Great Firewall of China silences iTunes

Posted by: Frederik Balfour on August 21, 2008

In what appears to be the latest example of the long arm of Chinese censorship, the authorities have been blocking access to the iTunes library for the past several days. According to discussions on Apple’s online support page, users based in China who normally access the iTunes store using overseas registered accounts have been unable to download songs.
As you scroll down through the thread of the frustrated postings, eventually one user posted the following reply he says is from Apple support team member named Bryan.

My name is Bryan and I understand that you have not been able to connect to the iTunes store for the last couple days and that you are concerned that it would be an issue with China blocking the iTunes store. I’m sorry to hear that and I’m happy to assist you with this today.

ITunes is not being blocked in China from our end, but access to the iTunes Store IS restricted in some areas in China. This would also explain why it’s happening to your friends there as well.

I would advise that you contact your ISP about this matter. Please also note though that accessing the US iTunes Store outside of the geographic region of the United States is not supported, and that attempting to access it while in China is at your own risk.

The iTunes Store Sales and Service Policies are available for you to review:

Terms of Sale
http://www.apple.com/legal/itunes/us/sales.html

Terms of Service
http://www.apple.com/legal/itunes/us/service.html

Thank you for being a valued iTunes Store customer. I hope that you have found the above information helpful and that you have a great day!

Kind Regards,

Bryan
iTunes Store Customer Support


So why the sudden clampdown? The most plausible explanation is that the Chinese want to prevent access to iTunes in retaliation for its decision to offer a Tibet Solidarity album that was released on the iTunes store earlier this month. The album entitled “Songs of Tibet” features artists including Sting, John Mayer, Alanis Morrisette and Moby, has been widely popular since its release. But when word got out that 40 Olympic athletes took advantage of an offer to download the music for free, it triggered a backlash from Chinese netizens. For more on this click on this China.org website.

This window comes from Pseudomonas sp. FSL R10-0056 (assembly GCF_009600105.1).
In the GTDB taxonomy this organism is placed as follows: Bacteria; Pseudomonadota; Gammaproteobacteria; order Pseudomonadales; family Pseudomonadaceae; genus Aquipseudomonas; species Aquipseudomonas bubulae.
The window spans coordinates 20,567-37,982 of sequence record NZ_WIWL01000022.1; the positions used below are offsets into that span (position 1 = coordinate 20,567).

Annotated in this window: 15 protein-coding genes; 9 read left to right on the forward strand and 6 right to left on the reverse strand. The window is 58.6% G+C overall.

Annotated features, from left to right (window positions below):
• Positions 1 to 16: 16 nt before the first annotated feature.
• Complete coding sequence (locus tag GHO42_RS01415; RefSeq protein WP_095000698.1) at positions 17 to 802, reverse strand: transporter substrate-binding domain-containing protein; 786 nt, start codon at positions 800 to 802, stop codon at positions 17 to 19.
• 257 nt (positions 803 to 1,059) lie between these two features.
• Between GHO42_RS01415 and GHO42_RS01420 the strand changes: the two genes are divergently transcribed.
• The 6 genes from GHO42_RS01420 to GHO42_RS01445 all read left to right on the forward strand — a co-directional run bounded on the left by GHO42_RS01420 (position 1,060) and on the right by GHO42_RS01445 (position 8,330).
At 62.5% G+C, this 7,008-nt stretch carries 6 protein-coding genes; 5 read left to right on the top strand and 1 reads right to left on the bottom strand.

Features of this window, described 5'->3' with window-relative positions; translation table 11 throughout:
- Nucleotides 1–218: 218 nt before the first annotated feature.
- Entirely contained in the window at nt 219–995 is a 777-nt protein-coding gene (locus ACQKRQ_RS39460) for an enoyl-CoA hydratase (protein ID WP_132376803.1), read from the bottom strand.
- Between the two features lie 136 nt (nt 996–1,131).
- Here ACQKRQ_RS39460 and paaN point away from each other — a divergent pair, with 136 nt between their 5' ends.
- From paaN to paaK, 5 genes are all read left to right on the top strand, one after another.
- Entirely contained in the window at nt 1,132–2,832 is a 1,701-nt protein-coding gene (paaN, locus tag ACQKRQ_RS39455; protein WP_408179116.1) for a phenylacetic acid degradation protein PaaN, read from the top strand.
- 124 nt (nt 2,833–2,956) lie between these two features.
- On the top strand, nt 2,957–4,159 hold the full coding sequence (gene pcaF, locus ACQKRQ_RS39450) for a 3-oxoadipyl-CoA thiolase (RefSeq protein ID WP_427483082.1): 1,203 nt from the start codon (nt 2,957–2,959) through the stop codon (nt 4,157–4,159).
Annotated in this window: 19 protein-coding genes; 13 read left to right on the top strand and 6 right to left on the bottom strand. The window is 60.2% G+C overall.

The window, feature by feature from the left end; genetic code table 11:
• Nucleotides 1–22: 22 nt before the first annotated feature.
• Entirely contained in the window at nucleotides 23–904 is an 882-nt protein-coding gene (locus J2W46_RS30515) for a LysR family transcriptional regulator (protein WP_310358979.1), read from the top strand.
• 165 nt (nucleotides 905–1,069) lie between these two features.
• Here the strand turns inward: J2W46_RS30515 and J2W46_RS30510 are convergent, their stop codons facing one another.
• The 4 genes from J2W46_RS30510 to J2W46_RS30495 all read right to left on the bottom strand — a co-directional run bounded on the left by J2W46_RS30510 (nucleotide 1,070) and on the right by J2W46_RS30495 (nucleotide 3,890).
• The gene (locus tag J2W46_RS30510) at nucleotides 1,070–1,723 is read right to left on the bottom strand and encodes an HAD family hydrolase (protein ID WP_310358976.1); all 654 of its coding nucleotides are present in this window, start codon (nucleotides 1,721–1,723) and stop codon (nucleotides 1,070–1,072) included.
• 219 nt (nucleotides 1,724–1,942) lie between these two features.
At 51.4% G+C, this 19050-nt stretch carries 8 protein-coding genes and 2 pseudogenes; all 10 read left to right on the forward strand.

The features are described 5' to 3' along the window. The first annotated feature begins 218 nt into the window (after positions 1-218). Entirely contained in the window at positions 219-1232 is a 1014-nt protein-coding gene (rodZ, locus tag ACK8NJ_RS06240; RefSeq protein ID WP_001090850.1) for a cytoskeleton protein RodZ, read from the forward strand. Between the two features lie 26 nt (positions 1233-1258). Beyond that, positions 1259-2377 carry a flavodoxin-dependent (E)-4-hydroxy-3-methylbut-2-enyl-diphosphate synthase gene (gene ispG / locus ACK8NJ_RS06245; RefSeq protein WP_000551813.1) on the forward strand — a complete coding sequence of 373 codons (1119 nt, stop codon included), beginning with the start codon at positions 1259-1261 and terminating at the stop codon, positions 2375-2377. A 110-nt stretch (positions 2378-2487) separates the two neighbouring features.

So far I have not been able to get any official comment from Apple, but I’ll certainly update you once they get back to me. You can bet they aren’t welcoming the publicity. Apple launched its first stand-alone store in Beijing on the eve of the Olympics, though some of its most popular products, including the iPhone, are not available for sale. [Check the story from my colleague Bruce Einhorn about rogue iPhone sales Protracted negotiations on getting the iPhone for sale officially continue, and you can bet that Apple doesn’t want to irritate the authorities by complaining about how the firewall is preventing a bunch of expatriates from accessing iTunes when it might jeopardize Apple’s chances of tapping the huge domestic market for the iPhone.

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Reader Comments

LightOn

August 21, 2008 04:30 PM

I do not see why the government is doing this. Most Chinese people's belief in Tibet as a part of China is so stubborn, that listening to a couple of songs would not change that.

The issue is not about blocking information flow. It is really about deconstructing a belief system. It seems like most Chinese people would not change their view on Falungong, Tibet, or even issues such as freedom or human rights after being exposed to materials from Western and other sources.

www.xiangji.org

Stephen

August 21, 2008 04:37 PM

Where is the rest of this article? Is it normal to end an "expose" with a run on sentence that does not clarify the situation in it's entirety?

Dave

August 22, 2008 12:25 AM